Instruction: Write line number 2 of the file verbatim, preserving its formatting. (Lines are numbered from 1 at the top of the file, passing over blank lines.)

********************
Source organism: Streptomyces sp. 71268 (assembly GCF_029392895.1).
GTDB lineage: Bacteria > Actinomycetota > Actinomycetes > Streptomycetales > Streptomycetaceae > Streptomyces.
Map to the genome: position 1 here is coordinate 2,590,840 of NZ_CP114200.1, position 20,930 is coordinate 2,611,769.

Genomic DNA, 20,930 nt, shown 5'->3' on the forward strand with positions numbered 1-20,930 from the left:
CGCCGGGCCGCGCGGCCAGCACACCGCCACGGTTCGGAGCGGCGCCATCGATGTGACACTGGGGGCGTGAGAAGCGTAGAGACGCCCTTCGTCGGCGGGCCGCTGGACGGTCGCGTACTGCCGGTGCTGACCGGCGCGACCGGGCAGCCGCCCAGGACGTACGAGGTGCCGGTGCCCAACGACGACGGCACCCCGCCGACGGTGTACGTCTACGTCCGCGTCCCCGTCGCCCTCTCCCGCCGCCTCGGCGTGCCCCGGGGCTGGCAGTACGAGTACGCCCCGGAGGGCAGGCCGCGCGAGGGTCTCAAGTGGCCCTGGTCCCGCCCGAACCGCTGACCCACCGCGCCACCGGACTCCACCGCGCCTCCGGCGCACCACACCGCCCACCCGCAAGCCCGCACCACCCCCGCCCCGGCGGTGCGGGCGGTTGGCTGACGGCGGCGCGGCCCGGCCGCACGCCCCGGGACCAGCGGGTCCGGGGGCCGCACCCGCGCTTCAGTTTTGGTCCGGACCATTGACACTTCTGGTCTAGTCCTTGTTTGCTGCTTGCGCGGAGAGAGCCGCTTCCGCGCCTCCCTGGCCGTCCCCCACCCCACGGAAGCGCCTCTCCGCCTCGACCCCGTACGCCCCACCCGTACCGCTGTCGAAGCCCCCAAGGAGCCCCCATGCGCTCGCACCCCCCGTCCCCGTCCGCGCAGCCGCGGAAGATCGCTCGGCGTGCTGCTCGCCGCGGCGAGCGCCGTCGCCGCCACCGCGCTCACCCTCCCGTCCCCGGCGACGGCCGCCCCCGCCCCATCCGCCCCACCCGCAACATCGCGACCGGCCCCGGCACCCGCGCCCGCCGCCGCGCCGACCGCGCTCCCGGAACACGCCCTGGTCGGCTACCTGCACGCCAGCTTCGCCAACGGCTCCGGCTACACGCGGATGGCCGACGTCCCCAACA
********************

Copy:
GTDB lineage: Bacteria > Actinomycetota > Actinomycetes > Streptomycetales > Streptomycetaceae > Streptomyces.